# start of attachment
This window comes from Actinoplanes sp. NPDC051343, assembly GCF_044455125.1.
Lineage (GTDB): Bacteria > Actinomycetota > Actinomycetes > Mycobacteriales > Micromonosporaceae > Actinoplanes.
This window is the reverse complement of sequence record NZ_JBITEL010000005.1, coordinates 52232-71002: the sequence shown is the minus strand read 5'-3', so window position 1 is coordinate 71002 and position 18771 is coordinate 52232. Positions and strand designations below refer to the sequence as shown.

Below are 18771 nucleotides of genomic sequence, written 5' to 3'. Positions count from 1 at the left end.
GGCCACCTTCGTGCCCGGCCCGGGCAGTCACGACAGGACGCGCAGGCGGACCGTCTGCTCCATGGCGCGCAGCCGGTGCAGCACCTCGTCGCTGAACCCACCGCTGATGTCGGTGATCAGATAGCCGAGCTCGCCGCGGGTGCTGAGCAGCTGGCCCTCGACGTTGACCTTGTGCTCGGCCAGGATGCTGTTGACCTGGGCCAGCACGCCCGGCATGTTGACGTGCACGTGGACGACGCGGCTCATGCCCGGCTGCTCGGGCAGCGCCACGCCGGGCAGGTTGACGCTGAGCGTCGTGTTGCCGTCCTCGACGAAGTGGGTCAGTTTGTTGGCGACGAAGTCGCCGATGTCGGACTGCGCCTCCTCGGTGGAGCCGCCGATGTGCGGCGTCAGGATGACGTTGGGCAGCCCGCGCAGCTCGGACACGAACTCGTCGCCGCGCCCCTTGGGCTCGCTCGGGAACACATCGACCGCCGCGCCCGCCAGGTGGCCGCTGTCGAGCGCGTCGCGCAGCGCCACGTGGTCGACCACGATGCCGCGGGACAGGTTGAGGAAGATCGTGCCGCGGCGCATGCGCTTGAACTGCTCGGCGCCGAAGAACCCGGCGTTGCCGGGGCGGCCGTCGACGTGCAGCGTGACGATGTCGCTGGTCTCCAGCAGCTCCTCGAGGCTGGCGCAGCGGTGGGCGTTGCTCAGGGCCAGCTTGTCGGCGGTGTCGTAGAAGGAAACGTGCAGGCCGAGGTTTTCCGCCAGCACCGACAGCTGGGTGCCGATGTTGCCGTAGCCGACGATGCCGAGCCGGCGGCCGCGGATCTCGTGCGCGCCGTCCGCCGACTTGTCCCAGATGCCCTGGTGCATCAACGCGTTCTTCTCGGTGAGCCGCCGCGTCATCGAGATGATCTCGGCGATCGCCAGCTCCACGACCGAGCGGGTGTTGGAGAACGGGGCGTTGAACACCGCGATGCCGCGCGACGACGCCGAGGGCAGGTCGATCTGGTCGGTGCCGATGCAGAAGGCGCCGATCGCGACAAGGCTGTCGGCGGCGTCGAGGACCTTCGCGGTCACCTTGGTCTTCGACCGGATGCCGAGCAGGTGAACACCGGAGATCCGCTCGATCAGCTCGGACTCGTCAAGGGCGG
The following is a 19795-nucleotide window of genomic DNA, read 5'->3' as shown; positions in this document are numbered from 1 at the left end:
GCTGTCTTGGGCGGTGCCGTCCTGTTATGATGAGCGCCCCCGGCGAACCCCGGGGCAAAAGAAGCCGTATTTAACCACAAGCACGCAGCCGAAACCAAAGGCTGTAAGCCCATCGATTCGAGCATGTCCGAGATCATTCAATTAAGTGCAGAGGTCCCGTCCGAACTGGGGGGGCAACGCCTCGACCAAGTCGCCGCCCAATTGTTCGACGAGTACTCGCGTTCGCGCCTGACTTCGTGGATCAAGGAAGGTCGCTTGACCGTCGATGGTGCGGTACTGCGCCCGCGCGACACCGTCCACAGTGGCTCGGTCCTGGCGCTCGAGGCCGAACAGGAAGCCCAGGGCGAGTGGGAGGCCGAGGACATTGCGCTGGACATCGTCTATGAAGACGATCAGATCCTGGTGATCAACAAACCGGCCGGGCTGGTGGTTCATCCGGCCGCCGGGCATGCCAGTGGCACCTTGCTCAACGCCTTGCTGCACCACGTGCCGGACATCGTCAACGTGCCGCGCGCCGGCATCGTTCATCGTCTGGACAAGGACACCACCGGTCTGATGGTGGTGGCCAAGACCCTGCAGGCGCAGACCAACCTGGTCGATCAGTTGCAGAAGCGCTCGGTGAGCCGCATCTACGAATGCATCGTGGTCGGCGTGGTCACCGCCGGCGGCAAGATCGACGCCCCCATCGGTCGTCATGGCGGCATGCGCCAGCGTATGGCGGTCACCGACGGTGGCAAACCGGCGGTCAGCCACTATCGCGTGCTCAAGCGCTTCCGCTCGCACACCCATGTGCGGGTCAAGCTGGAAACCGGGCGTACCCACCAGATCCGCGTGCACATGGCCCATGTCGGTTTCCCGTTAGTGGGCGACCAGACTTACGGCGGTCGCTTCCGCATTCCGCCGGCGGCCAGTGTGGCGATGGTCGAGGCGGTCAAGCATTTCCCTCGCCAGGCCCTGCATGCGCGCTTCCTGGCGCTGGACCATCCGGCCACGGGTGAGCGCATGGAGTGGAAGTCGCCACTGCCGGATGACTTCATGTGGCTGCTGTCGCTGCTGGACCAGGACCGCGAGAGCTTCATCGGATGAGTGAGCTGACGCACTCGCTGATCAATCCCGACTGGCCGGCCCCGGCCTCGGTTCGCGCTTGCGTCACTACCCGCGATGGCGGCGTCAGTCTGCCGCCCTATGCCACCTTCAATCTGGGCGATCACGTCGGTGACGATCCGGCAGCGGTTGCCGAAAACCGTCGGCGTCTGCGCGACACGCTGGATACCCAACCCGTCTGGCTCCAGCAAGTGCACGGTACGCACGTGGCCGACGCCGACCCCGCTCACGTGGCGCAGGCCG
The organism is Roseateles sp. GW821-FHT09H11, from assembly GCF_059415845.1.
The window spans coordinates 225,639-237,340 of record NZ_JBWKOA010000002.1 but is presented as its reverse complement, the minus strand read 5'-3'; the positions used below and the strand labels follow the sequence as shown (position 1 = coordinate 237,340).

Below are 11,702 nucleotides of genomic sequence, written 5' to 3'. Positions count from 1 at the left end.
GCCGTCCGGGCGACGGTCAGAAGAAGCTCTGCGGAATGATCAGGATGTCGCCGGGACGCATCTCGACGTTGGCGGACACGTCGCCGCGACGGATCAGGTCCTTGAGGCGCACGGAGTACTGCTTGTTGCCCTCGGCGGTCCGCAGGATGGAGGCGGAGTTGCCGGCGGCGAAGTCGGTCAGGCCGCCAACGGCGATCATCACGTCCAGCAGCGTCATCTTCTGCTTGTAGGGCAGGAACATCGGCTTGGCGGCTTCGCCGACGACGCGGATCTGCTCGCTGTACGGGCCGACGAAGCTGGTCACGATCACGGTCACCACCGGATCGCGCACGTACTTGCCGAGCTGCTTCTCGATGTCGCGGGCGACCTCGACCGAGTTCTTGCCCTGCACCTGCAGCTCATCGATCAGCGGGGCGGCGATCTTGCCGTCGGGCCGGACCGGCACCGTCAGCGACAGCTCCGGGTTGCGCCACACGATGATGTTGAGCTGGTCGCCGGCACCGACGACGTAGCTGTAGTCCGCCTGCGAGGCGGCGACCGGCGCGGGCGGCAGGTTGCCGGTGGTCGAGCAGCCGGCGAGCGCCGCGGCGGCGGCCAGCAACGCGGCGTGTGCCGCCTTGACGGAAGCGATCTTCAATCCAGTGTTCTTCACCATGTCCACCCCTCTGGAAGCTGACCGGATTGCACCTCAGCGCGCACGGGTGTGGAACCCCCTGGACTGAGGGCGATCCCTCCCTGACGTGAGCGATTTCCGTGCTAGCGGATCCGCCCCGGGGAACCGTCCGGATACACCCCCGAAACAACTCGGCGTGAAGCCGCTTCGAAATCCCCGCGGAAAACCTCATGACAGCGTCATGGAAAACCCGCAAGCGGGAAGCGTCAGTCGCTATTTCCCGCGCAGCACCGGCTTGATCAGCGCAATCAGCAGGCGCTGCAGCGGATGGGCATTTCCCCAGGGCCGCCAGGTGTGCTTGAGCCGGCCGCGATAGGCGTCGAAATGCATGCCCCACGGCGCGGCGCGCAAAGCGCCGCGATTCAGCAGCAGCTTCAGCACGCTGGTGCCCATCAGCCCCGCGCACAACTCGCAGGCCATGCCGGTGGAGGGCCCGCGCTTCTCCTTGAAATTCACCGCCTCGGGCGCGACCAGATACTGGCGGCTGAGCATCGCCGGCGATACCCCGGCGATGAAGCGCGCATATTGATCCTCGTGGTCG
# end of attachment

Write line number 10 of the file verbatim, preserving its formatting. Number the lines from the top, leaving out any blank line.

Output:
Below are 11,702 nucleotides of genomic sequence, written 5' to 3'. Positions count from 1 at the left end.